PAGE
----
The Working Agreement Canvas consists of 4 building blocks:
- Who are we and what are skills?
- Why do we work together, what do we want to accomplish?
- How do we intend to interact with each other and collaborate?
- What are we going to do concretely?
Our recommendation is to go through this canvas from left to right, but you can also start somewhere else.
This building block is about the people and the team. Who are we? What do we want to call our team? How do split roles & responsibilities? What are our skills? And where do we see gaps and growth opportunities?
All of these questions matter at the beginning of a project as they help us determine who is best suited for what and where we will see potential skill-based bottlenecks. As with all following building blocks the “Who?” is a living document. Over time, our team composition might change, our skills will change and we might need to update the Working Agreement Canvas.
Why are we working together? What is the Mission or Product Goal we want to achieve? What business outcomes are we working towards and how will we track our progress and success?
This building block can be filled much easier if a team has created the Product Goal first. You can also start with this building and later deep-dive in the Product Goal Canvas. Whatever order you pick, make sure you have not only alignment within the team on this piece of your working agreements, but also with your key stakeholders.
This is all about our values, both as a team and as an organization. It’s important to be on the same page of whether we value e.g. a high pace with quick decentralized decisions or whether we are OK with being slower while investing the time to get everyone’s input and seek consensus.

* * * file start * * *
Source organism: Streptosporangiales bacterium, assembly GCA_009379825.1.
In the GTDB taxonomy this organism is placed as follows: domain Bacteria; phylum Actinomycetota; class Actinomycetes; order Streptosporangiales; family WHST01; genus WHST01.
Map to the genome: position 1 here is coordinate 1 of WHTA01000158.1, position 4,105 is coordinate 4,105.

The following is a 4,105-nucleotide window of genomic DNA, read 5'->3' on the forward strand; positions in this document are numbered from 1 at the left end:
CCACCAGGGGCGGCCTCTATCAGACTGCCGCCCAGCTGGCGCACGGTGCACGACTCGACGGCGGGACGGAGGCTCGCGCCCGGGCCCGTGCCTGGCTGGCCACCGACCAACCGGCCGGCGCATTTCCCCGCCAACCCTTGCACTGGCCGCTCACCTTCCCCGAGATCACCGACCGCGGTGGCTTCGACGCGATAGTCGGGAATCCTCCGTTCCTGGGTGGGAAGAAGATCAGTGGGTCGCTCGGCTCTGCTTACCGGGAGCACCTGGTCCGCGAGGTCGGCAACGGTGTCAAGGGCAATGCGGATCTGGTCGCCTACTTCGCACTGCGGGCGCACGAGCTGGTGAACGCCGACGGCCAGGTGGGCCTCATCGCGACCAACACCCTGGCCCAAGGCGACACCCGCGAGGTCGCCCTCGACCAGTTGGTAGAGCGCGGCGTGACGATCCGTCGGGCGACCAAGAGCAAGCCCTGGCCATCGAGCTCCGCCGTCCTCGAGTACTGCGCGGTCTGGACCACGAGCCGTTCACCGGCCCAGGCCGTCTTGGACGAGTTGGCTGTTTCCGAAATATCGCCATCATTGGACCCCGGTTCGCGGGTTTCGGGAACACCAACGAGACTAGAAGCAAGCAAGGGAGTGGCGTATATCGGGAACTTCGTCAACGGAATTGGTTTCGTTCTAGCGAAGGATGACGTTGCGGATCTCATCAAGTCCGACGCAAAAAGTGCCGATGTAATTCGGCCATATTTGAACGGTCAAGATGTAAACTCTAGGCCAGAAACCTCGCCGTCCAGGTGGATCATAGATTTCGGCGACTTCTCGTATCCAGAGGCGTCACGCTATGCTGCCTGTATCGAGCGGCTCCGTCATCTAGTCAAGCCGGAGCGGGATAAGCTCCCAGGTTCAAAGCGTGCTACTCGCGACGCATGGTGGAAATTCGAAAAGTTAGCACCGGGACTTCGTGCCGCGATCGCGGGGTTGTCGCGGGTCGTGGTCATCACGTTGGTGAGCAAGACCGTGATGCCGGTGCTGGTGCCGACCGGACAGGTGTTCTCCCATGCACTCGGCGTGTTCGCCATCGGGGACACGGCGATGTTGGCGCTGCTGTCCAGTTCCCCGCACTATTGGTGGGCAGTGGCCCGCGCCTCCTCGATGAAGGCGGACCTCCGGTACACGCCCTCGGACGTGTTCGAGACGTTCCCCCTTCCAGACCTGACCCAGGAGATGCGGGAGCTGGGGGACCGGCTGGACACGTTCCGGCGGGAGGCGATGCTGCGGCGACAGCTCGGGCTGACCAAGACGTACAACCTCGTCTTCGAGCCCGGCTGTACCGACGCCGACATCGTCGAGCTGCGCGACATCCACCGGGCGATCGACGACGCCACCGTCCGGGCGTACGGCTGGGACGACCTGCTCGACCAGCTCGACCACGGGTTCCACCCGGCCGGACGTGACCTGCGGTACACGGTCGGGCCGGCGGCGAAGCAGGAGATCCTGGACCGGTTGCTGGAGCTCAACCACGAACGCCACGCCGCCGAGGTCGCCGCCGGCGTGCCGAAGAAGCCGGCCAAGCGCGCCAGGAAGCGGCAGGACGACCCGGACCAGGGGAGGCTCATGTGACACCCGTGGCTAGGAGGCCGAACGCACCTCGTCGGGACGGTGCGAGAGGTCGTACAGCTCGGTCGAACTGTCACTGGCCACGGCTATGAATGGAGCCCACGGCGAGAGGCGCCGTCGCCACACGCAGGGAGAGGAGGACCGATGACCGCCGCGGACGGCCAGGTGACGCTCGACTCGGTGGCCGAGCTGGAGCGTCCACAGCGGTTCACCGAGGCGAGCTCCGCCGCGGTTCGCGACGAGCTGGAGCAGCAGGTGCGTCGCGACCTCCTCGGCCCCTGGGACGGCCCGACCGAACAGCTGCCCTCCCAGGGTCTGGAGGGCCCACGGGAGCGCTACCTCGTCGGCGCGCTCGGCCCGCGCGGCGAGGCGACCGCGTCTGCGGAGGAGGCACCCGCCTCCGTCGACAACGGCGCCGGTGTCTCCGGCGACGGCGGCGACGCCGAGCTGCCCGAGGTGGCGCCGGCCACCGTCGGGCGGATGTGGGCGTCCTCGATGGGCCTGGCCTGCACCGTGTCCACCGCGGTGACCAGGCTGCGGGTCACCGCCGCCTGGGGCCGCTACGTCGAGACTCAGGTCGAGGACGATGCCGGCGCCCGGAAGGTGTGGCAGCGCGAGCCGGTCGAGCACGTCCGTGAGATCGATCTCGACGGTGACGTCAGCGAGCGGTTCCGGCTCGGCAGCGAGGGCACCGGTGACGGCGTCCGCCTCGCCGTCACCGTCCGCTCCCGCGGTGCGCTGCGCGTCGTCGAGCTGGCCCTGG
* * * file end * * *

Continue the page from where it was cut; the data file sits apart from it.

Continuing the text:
Do not spend too much time here and get into philosophical questions. Also, remember that values are the things we do… how we show up to work. Anything we put into this building block needs to have a meaning for us in our daily job.
This building block is about all the concrete things e.g. what is our iteration length, on which day do we do Sprint Planning, who takes care of inviting people. Also, create alignment and transparency around such topics as the Definition of Done and the Definition of Ready if you choose to have them – we recommend you do.
One more thing about the Working Agreement Canvas
Or actually two 😉 If multiple teams are working on the same product consider to create a shared working agreements. It is important to be aligned as a larger group. Also, remember to revisit your working agreements from time to time. This does not mean you do that every sprint (depends on your sprint length though), but whenever you realize that something is off, it is probably a good idea to look at your working agreements and check whether your team is still committed to them and/or whether they need to be updated.
With that being said, enjoy using the Working Agreement Canvas. We hope it will play a small role in building better teams to make society more productive, more humane, and more sustainable.
You can download the Working Agreement Canvas. If you want to learn more about how to use the Working Agreement Canvas and other concepts to build great teams, join our Certified Scrum Master Trainings.